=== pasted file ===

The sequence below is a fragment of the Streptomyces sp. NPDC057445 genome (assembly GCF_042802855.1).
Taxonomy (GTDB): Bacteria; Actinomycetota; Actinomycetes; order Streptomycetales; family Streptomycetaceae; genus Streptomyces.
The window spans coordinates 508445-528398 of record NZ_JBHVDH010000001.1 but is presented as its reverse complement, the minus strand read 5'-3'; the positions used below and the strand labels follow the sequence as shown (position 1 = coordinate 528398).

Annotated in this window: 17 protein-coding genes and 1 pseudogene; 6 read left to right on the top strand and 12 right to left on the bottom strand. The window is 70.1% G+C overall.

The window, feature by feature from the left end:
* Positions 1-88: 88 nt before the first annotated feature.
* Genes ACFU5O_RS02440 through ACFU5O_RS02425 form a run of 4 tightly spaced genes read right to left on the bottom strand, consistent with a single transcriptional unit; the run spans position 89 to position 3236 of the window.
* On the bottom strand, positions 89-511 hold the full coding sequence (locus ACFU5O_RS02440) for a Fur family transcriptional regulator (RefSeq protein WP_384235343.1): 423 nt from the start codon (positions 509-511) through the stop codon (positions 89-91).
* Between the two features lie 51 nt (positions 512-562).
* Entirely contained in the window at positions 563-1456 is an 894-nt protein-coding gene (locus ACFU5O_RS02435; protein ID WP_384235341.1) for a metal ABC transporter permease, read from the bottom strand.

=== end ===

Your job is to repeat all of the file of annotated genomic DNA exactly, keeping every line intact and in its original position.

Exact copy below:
The sequence below is a fragment of the Streptomyces sp. NPDC057445 genome (assembly GCF_042802855.1).
Taxonomy (GTDB): Bacteria; Actinomycetota; Actinomycetes; order Streptomycetales; family Streptomycetaceae; genus Streptomyces.
The window spans coordinates 508445-528398 of record NZ_JBHVDH010000001.1 but is presented as its reverse complement, the minus strand read 5'-3'; the positions used below and the strand labels follow the sequence as shown (position 1 = coordinate 528398).

Annotated in this window: 17 protein-coding genes and 1 pseudogene; 6 read left to right on the top strand and 12 right to left on the bottom strand. The window is 70.1% G+C overall.

The window, feature by feature from the left end:
* Positions 1-88: 88 nt before the first annotated feature.
* Genes ACFU5O_RS02440 through ACFU5O_RS02425 form a run of 4 tightly spaced genes read right to left on the bottom strand, consistent with a single transcriptional unit; the run spans position 89 to position 3236 of the window.
* On the bottom strand, positions 89-511 hold the full coding sequence (locus ACFU5O_RS02440) for a Fur family transcriptional regulator (RefSeq protein WP_384235343.1): 423 nt from the start codon (positions 509-511) through the stop codon (positions 89-91).
* Between the two features lie 51 nt (positions 512-562).
* Entirely contained in the window at positions 563-1456 is an 894-nt protein-coding gene (locus ACFU5O_RS02435; protein ID WP_384235341.1) for a metal ABC transporter permease, read from the bottom strand.